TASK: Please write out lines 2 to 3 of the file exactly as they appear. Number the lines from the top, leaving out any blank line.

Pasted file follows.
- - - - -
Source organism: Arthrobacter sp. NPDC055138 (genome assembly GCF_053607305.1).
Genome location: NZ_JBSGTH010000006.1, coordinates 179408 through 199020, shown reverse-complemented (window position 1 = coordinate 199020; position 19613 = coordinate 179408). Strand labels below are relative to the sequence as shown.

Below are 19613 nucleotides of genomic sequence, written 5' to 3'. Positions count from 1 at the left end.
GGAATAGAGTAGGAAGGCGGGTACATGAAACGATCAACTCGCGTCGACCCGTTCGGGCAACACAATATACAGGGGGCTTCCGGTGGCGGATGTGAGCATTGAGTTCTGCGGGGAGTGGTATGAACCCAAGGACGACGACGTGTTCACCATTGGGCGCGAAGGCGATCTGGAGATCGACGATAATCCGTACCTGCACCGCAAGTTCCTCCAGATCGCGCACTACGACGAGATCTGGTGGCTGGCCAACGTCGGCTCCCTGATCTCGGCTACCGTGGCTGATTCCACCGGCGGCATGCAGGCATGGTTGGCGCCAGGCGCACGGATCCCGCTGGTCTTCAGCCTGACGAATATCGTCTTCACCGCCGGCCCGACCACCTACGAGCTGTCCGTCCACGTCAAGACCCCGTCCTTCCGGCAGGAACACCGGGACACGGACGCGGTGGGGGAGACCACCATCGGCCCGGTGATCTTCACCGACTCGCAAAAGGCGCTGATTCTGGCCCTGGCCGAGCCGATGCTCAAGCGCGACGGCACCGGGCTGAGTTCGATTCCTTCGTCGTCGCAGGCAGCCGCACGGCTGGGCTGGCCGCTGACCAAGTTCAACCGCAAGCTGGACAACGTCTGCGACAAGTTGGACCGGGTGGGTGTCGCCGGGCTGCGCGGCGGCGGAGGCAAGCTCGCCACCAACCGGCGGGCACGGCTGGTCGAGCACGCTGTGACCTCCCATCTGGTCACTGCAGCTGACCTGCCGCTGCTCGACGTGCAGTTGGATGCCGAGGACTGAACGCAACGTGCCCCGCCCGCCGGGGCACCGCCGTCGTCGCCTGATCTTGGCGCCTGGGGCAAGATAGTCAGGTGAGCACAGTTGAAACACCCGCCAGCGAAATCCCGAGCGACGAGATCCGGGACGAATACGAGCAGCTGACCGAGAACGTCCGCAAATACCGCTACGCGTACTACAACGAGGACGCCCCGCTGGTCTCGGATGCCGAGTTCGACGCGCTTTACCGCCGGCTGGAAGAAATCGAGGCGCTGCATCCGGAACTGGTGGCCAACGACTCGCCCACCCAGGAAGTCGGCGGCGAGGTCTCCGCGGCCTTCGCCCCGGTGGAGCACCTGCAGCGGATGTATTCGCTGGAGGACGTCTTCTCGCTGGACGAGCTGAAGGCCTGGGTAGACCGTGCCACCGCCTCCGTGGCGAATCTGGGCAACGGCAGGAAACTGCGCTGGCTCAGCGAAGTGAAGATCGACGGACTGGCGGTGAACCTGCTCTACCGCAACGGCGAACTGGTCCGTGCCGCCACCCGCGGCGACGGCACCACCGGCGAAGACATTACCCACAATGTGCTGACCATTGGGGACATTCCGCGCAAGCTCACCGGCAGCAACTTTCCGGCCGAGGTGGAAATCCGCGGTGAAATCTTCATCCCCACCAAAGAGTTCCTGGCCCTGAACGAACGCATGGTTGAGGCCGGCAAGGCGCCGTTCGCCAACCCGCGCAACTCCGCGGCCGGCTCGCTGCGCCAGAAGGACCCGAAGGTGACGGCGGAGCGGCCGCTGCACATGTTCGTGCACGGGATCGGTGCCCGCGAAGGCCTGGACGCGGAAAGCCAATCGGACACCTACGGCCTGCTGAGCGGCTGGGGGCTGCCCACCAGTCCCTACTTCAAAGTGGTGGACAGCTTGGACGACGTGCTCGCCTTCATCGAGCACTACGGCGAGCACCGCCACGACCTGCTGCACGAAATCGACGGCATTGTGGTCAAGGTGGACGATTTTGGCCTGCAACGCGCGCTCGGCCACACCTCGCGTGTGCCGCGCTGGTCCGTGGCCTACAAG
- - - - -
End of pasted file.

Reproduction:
Genome location: NZ_JBSGTH010000006.1, coordinates 179408 through 199020, shown reverse-complemented (window position 1 = coordinate 199020; position 19613 = coordinate 179408). Strand labels below are relative to the sequence as shown.

Below are 19613 nucleotides of genomic sequence, written 5' to 3'. Positions count from 1 at the left end.